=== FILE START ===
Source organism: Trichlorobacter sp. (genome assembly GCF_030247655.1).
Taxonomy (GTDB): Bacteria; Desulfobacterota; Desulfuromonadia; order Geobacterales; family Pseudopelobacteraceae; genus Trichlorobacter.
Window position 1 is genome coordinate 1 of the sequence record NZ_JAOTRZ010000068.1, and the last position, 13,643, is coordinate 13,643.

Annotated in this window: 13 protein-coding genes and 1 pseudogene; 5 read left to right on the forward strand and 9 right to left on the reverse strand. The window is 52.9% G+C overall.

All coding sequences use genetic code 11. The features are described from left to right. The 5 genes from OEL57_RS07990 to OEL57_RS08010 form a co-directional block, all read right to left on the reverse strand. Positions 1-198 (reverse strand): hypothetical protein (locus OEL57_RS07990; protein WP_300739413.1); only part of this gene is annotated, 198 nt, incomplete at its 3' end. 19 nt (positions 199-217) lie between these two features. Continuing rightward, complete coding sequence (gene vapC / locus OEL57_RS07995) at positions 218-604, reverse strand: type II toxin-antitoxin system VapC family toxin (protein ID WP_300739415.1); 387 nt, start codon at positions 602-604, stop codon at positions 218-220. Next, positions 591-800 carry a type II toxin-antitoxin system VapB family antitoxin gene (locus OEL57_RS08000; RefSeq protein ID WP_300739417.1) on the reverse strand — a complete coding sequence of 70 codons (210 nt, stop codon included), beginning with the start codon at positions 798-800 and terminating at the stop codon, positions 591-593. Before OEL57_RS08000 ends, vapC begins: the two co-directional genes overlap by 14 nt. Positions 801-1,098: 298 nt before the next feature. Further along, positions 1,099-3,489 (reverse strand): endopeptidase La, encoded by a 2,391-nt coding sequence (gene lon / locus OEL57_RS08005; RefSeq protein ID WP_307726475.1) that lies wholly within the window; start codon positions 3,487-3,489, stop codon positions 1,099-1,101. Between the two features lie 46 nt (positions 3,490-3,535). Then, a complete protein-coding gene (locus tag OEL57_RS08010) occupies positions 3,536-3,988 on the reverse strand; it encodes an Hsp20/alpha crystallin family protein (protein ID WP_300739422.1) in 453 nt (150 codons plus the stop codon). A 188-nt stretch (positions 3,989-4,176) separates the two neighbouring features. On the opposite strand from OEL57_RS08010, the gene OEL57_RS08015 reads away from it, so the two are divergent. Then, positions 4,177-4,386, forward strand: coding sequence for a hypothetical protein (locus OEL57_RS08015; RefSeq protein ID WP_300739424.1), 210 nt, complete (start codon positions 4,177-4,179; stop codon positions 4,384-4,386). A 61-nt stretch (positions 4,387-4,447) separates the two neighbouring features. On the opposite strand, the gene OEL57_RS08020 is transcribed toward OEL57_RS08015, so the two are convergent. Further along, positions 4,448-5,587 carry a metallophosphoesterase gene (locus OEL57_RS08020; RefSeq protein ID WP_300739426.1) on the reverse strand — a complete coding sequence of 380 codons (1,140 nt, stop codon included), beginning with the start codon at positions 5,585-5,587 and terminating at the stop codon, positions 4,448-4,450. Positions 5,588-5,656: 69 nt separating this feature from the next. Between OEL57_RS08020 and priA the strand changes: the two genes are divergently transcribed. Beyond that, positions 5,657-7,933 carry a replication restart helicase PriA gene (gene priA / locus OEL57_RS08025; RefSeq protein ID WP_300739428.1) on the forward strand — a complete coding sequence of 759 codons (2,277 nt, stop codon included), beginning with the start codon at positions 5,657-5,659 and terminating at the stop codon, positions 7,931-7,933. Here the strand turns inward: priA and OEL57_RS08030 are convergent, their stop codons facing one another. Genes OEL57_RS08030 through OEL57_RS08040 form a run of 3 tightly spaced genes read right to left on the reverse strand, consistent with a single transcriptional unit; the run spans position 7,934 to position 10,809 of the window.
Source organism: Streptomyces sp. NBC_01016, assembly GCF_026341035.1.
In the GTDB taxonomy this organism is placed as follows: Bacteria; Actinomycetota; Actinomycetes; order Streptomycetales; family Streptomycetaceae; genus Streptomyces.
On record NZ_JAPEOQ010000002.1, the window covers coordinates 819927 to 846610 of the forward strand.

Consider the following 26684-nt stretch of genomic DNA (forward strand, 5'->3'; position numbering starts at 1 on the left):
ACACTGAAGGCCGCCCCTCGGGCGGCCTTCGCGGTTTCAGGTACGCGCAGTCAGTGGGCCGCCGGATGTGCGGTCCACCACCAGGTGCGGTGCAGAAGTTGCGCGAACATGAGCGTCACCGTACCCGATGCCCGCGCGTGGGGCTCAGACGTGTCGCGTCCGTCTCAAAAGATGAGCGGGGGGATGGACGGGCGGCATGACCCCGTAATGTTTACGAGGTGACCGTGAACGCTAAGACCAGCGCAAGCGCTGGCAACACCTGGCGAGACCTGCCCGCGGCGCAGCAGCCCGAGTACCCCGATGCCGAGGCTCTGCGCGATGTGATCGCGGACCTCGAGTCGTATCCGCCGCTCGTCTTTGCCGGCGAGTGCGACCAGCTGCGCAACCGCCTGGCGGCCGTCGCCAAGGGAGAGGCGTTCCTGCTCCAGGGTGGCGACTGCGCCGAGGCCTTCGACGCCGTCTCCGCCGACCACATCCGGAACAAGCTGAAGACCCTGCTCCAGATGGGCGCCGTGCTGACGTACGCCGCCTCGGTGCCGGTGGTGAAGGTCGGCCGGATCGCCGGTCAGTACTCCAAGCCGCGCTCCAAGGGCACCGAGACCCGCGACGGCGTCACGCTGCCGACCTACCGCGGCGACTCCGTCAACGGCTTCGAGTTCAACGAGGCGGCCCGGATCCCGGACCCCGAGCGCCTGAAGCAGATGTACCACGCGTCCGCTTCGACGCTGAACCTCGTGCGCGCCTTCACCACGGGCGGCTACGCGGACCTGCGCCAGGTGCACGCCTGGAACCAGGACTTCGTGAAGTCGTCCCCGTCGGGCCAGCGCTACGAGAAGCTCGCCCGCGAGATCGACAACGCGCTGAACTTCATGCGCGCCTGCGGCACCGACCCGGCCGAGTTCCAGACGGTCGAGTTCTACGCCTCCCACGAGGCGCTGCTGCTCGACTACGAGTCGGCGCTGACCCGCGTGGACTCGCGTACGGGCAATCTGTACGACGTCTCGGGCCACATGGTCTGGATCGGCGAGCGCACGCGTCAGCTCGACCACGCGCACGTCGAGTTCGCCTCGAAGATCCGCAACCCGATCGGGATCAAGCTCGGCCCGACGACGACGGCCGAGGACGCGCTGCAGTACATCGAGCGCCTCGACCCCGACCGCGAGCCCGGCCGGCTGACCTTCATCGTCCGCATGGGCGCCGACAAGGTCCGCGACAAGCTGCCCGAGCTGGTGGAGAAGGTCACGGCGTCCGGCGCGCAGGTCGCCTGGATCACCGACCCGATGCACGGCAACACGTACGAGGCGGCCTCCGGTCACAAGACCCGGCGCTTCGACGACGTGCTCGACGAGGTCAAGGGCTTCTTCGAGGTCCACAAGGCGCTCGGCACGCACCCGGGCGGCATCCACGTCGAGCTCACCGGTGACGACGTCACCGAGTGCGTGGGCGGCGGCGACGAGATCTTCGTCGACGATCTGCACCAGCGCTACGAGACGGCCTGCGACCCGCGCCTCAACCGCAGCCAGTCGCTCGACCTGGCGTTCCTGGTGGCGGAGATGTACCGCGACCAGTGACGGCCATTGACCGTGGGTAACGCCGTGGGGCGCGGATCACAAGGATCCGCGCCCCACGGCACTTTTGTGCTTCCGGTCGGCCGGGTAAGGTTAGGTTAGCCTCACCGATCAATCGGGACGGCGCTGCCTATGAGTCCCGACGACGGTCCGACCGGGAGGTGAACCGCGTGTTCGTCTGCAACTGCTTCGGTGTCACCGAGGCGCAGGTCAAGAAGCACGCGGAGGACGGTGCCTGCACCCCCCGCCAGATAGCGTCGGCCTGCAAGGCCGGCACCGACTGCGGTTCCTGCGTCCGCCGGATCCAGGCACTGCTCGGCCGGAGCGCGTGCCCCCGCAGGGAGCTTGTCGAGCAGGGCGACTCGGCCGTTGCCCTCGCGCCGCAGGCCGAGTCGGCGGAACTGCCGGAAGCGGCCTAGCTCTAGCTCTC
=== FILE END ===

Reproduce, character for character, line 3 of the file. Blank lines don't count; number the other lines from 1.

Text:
Window position 1 is genome coordinate 1 of the sequence record NZ_JAOTRZ010000068.1, and the last position, 13,643, is coordinate 13,643.